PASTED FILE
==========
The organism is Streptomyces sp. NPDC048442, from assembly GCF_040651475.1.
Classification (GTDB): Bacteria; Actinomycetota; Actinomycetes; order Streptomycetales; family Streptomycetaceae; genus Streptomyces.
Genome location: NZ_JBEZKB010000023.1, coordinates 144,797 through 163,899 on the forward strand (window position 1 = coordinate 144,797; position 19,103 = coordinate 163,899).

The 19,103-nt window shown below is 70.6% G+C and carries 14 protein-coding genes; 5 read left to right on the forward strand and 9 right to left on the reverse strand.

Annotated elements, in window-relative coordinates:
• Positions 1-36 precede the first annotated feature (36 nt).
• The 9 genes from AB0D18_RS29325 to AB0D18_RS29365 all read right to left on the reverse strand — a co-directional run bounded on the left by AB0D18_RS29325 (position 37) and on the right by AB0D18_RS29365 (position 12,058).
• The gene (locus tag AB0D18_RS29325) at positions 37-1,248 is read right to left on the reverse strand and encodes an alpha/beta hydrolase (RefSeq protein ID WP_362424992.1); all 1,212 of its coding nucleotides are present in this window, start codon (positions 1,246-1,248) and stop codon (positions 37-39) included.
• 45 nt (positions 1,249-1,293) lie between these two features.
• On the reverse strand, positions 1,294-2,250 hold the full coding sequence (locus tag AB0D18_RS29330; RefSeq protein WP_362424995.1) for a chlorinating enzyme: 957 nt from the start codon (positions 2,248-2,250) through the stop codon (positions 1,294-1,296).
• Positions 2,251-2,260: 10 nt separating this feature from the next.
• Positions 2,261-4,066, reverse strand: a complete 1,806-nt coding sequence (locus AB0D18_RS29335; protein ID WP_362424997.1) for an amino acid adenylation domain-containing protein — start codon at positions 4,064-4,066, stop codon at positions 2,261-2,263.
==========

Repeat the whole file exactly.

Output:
The organism is Streptomyces sp. NPDC048442, from assembly GCF_040651475.1.
Classification (GTDB): Bacteria; Actinomycetota; Actinomycetes; order Streptomycetales; family Streptomycetaceae; genus Streptomyces.
Genome location: NZ_JBEZKB010000023.1, coordinates 144,797 through 163,899 on the forward strand (window position 1 = coordinate 144,797; position 19,103 = coordinate 163,899).

The 19,103-nt window shown below is 70.6% G+C and carries 14 protein-coding genes; 5 read left to right on the forward strand and 9 right to left on the reverse strand.

Annotated elements, in window-relative coordinates:
• Positions 1-36 precede the first annotated feature (36 nt).
• The 9 genes from AB0D18_RS29325 to AB0D18_RS29365 all read right to left on the reverse strand — a co-directional run bounded on the left by AB0D18_RS29325 (position 37) and on the right by AB0D18_RS29365 (position 12,058).
• The gene (locus tag AB0D18_RS29325) at positions 37-1,248 is read right to left on the reverse strand and encodes an alpha/beta hydrolase (RefSeq protein ID WP_362424992.1); all 1,212 of its coding nucleotides are present in this window, start codon (positions 1,246-1,248) and stop codon (positions 37-39) included.
• 45 nt (positions 1,249-1,293) lie between these two features.
• On the reverse strand, positions 1,294-2,250 hold the full coding sequence (locus tag AB0D18_RS29330; RefSeq protein WP_362424995.1) for a chlorinating enzyme: 957 nt from the start codon (positions 2,248-2,250) through the stop codon (positions 1,294-1,296).
• Positions 2,251-2,260: 10 nt separating this feature from the next.
• Positions 2,261-4,066, reverse strand: a complete 1,806-nt coding sequence (locus AB0D18_RS29335; protein ID WP_362424997.1) for an amino acid adenylation domain-containing protein — start codon at positions 4,064-4,066, stop codon at positions 2,261-2,263.